So what happened?

PART 1 : Nick Clegg arrives (around 41minutes into the programme on BBC iPlayer ). Victoria asks Nick to explain the new Lib Dem “Mansion Tax” policy and then takes questions from the audience…. “Mike” introduces himself as an unemployed local resident who lives in a house that is worth over £1million.  He explains that he is looking to be able to find a “few little bits of part time employment ” that means he could earn a few £thousand a year. He asks Nick why he should bother to find a job if the few thousand he earns is going straight into the tax coffers. Nick explains that as he is also proposing to take out of the tax system anyone earning under £10,000 he will not be penalised by the “mansion” tax. Quite a lengthy discussion ensues with “Mike” accusing Nick of trying to sneak in a wealth tax.  You’ll have to listen to the rest of it on iPlayer to get the full picture.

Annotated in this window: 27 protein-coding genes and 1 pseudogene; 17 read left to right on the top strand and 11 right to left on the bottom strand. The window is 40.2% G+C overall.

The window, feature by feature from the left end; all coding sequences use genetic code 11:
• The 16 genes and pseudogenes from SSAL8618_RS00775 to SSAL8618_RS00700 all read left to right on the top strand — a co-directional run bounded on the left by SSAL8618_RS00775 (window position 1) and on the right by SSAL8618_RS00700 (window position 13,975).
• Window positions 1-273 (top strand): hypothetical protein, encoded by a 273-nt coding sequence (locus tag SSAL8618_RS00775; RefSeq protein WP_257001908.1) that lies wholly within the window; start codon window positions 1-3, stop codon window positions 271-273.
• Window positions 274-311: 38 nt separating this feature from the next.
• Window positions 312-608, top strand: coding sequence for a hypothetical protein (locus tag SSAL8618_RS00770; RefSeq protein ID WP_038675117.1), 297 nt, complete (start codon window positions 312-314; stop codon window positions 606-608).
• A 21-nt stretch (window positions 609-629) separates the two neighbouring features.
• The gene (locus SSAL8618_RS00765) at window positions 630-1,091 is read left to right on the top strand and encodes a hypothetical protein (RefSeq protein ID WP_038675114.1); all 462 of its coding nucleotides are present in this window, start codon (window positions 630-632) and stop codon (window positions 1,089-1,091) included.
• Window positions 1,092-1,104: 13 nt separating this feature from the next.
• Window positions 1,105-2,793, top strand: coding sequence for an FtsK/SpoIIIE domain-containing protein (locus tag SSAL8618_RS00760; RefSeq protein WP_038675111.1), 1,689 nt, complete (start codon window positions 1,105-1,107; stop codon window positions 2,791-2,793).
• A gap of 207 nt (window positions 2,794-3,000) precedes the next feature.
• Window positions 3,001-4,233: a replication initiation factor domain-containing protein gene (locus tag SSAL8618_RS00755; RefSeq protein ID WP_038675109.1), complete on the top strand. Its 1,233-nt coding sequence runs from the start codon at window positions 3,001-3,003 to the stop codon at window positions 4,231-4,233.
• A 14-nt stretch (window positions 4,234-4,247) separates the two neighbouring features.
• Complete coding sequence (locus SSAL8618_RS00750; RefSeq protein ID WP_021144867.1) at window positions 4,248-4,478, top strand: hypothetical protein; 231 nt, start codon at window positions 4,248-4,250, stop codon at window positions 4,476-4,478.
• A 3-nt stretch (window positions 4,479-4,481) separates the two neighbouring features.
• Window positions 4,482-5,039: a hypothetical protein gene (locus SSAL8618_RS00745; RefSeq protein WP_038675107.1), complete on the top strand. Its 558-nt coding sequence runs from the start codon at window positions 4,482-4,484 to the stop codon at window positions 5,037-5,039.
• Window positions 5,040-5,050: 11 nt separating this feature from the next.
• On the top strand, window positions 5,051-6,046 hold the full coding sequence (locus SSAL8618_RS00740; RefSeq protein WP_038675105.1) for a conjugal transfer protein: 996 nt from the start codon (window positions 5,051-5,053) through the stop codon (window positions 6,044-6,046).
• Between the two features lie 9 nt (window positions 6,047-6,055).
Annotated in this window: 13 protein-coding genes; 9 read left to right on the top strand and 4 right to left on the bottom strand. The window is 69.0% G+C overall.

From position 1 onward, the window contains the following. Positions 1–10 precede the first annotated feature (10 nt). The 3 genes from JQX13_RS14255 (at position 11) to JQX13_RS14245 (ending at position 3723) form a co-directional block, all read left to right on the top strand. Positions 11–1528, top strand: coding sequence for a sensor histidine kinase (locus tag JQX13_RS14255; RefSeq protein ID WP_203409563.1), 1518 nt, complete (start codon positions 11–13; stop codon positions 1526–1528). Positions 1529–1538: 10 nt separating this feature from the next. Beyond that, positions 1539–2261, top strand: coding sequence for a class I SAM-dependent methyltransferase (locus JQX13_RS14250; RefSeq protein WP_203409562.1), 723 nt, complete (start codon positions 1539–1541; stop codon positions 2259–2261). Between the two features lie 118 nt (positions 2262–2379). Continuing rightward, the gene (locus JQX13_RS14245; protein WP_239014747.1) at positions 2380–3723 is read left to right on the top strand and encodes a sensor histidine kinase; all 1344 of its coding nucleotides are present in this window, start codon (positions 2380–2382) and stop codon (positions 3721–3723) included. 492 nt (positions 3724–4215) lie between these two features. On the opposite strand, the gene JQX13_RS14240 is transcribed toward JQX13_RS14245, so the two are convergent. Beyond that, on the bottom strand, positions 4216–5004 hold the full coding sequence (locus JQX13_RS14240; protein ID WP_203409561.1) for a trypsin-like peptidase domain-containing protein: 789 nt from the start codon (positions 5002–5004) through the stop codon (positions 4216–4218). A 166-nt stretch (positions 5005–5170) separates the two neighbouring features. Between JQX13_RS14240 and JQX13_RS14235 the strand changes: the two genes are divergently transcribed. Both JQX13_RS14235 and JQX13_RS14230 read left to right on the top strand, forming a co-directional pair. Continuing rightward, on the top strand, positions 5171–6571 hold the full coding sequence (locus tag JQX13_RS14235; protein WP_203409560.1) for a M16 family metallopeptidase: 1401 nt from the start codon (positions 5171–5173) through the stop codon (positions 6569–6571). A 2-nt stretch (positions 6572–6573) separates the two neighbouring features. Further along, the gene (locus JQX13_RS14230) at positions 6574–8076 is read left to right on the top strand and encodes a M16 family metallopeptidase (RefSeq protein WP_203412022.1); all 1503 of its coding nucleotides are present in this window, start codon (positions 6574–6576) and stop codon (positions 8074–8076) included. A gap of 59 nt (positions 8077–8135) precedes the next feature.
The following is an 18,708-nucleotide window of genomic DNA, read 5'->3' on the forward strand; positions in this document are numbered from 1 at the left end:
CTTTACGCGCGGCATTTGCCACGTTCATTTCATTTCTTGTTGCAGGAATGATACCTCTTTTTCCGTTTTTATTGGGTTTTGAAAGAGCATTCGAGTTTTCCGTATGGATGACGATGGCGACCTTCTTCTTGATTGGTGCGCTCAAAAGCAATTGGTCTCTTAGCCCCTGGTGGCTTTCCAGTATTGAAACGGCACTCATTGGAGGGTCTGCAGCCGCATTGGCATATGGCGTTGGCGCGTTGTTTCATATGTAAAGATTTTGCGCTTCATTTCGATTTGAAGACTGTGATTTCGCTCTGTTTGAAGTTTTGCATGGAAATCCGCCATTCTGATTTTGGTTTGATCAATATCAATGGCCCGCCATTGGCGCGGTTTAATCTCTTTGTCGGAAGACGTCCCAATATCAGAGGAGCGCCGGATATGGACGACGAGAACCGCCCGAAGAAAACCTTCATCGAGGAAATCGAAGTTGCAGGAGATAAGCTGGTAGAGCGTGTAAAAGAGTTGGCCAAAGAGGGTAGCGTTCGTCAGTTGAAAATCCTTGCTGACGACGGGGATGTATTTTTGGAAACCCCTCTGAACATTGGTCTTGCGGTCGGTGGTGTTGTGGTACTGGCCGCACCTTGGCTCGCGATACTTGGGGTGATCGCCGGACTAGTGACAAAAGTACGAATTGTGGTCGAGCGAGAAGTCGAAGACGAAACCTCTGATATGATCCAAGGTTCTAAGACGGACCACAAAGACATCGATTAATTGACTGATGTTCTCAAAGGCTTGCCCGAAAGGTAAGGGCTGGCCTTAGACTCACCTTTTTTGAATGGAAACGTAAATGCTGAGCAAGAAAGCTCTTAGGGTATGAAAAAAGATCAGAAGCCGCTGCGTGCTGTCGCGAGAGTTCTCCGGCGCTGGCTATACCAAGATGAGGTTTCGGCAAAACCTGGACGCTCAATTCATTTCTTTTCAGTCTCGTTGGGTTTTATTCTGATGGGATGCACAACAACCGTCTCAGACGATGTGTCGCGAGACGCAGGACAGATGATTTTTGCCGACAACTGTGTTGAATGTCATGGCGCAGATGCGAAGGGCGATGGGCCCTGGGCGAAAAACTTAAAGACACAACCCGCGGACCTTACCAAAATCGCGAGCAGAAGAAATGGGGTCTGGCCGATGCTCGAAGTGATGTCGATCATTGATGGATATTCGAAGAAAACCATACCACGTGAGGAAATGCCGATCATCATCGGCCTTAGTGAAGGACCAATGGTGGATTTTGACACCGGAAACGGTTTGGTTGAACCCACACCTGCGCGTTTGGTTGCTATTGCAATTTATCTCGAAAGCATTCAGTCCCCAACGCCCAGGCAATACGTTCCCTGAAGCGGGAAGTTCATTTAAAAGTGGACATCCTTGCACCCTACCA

Part 2: About 20 minutes later. Nick has gone but…luckily..Ed Fordham has by now joined Sarah Teather and Steve Webb on the panel. We have moved onto the issue of “honesty” . A question “Mike” (yes the same unemployed guy from earlier). He asks the panel to explain a training document published by the Lib Dem Cllrs “a few years ago” which talks about how to operate in their area . It is from a document written by some 11 years ago and is not something any Lib Dem would be proud of (listen to it here on BBC iPlayer around 1.17 minutes into the programme).

Ed Fordham reveals